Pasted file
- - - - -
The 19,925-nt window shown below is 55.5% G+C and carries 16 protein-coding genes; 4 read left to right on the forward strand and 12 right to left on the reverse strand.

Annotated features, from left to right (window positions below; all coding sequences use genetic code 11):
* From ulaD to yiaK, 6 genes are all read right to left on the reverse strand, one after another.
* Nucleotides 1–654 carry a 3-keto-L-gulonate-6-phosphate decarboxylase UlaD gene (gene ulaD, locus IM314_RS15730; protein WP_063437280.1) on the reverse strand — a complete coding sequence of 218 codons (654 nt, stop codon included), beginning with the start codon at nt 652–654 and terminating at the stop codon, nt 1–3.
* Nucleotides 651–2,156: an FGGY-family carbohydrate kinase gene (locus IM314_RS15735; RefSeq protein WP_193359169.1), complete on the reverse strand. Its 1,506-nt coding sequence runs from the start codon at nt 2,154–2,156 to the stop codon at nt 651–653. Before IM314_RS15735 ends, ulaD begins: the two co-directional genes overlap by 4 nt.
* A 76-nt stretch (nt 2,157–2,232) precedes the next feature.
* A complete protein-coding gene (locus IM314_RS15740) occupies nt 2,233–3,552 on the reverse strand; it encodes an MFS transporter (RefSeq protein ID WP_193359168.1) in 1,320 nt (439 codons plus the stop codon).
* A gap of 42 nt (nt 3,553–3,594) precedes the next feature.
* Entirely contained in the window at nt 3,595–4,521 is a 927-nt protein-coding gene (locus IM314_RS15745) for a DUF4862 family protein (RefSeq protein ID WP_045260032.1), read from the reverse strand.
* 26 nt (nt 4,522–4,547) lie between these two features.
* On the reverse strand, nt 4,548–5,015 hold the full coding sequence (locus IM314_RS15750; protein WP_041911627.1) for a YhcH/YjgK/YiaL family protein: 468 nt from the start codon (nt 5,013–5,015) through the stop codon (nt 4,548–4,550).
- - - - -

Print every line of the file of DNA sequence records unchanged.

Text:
The 19,925-nt window shown below is 55.5% G+C and carries 16 protein-coding genes; 4 read left to right on the forward strand and 12 right to left on the reverse strand.

Annotated features, from left to right (window positions below; all coding sequences use genetic code 11):
* From ulaD to yiaK, 6 genes are all read right to left on the reverse strand, one after another.
* Nucleotides 1–654 carry a 3-keto-L-gulonate-6-phosphate decarboxylase UlaD gene (gene ulaD, locus IM314_RS15730; protein WP_063437280.1) on the reverse strand — a complete coding sequence of 218 codons (654 nt, stop codon included), beginning with the start codon at nt 652–654 and terminating at the stop codon, nt 1–3.
* Nucleotides 651–2,156: an FGGY-family carbohydrate kinase gene (locus IM314_RS15735; RefSeq protein WP_193359169.1), complete on the reverse strand. Its 1,506-nt coding sequence runs from the start codon at nt 2,154–2,156 to the stop codon at nt 651–653. Before IM314_RS15735 ends, ulaD begins: the two co-directional genes overlap by 4 nt.
* A 76-nt stretch (nt 2,157–2,232) precedes the next feature.
* A complete protein-coding gene (locus IM314_RS15740) occupies nt 2,233–3,552 on the reverse strand; it encodes an MFS transporter (RefSeq protein ID WP_193359168.1) in 1,320 nt (439 codons plus the stop codon).
* A gap of 42 nt (nt 3,553–3,594) precedes the next feature.
* Entirely contained in the window at nt 3,595–4,521 is a 927-nt protein-coding gene (locus IM314_RS15745) for a DUF4862 family protein (RefSeq protein ID WP_045260032.1), read from the reverse strand.
* 26 nt (nt 4,522–4,547) lie between these two features.
* On the reverse strand, nt 4,548–5,015 hold the full coding sequence (locus IM314_RS15750; protein WP_041911627.1) for a YhcH/YjgK/YiaL family protein: 468 nt from the start codon (nt 5,013–5,015) through the stop codon (nt 4,548–4,550).